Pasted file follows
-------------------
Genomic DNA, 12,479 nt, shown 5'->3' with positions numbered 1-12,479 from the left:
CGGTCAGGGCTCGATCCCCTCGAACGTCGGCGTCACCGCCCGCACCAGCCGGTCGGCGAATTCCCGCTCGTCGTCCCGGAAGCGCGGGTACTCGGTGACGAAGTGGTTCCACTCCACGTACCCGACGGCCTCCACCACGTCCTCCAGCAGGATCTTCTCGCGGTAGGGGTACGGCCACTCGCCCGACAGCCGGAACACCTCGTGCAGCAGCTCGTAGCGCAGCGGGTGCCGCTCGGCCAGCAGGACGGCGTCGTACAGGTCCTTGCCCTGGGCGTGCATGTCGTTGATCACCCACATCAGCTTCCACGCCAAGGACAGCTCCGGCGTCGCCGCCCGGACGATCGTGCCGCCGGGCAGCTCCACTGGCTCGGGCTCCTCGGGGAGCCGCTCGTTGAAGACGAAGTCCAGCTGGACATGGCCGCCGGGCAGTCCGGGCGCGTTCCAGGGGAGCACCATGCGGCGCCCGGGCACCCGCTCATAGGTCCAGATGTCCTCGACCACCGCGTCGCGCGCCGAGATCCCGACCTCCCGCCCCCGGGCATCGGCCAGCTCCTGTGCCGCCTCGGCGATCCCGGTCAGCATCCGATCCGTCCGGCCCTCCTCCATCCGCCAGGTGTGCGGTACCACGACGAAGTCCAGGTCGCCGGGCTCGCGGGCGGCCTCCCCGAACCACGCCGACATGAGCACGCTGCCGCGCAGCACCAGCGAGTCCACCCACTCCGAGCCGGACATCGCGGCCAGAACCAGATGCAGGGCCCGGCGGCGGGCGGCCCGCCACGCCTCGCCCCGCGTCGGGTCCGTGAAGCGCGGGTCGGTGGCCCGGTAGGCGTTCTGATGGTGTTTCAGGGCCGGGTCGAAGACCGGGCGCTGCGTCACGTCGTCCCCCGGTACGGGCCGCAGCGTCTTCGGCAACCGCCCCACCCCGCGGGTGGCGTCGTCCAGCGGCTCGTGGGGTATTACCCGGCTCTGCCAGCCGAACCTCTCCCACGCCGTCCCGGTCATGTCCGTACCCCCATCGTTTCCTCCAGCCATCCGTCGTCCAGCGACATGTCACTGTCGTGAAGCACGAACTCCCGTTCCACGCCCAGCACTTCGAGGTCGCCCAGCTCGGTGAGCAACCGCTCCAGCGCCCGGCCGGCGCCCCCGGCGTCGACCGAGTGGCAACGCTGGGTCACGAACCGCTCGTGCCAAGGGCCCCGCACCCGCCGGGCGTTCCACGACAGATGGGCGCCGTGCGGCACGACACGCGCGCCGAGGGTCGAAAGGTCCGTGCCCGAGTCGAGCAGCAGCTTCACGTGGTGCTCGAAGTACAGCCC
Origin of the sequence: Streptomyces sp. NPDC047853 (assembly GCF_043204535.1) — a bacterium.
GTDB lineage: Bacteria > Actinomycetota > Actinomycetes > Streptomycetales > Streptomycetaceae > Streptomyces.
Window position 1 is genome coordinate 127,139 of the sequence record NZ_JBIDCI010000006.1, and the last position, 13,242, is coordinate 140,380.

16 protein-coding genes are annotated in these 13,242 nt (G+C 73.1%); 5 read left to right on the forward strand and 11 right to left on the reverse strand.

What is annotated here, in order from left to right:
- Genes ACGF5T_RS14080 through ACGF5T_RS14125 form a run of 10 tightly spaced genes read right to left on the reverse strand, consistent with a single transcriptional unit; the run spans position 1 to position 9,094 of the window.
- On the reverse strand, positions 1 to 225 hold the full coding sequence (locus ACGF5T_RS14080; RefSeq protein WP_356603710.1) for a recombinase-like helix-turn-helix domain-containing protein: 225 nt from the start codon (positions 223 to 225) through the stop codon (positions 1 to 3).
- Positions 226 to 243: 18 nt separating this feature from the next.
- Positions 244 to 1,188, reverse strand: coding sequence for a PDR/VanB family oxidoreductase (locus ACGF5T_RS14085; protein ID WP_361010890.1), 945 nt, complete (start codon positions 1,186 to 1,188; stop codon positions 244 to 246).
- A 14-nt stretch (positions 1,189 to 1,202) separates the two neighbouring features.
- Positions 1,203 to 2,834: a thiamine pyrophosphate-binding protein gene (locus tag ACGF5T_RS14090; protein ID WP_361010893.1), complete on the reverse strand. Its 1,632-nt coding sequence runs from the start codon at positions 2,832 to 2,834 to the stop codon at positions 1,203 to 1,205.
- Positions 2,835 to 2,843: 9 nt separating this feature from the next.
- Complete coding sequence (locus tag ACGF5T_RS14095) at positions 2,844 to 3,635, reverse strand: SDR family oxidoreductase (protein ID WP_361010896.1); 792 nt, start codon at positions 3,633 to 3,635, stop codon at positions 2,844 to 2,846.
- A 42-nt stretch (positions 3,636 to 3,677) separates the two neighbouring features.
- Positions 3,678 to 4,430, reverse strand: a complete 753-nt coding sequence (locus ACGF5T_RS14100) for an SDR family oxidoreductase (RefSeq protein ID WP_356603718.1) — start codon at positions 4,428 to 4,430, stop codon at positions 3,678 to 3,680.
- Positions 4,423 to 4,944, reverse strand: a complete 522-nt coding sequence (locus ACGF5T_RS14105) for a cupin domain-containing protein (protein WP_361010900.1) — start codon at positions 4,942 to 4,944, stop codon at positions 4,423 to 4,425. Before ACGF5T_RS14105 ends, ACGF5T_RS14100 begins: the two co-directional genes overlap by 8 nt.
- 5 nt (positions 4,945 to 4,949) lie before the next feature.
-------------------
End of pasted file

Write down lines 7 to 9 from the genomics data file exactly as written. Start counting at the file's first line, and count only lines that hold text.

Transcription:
What is annotated here, in order from left to right:
- Genes ACGF5T_RS14080 through ACGF5T_RS14125 form a run of 10 tightly spaced genes read right to left on the reverse strand, consistent with a single transcriptional unit; the run spans position 1 to position 9,094 of the window.
- On the reverse strand, positions 1 to 225 hold the full coding sequence (locus ACGF5T_RS14080; RefSeq protein WP_356603710.1) for a recombinase-like helix-turn-helix domain-containing protein: 225 nt from the start codon (positions 223 to 225) through the stop codon (positions 1 to 3).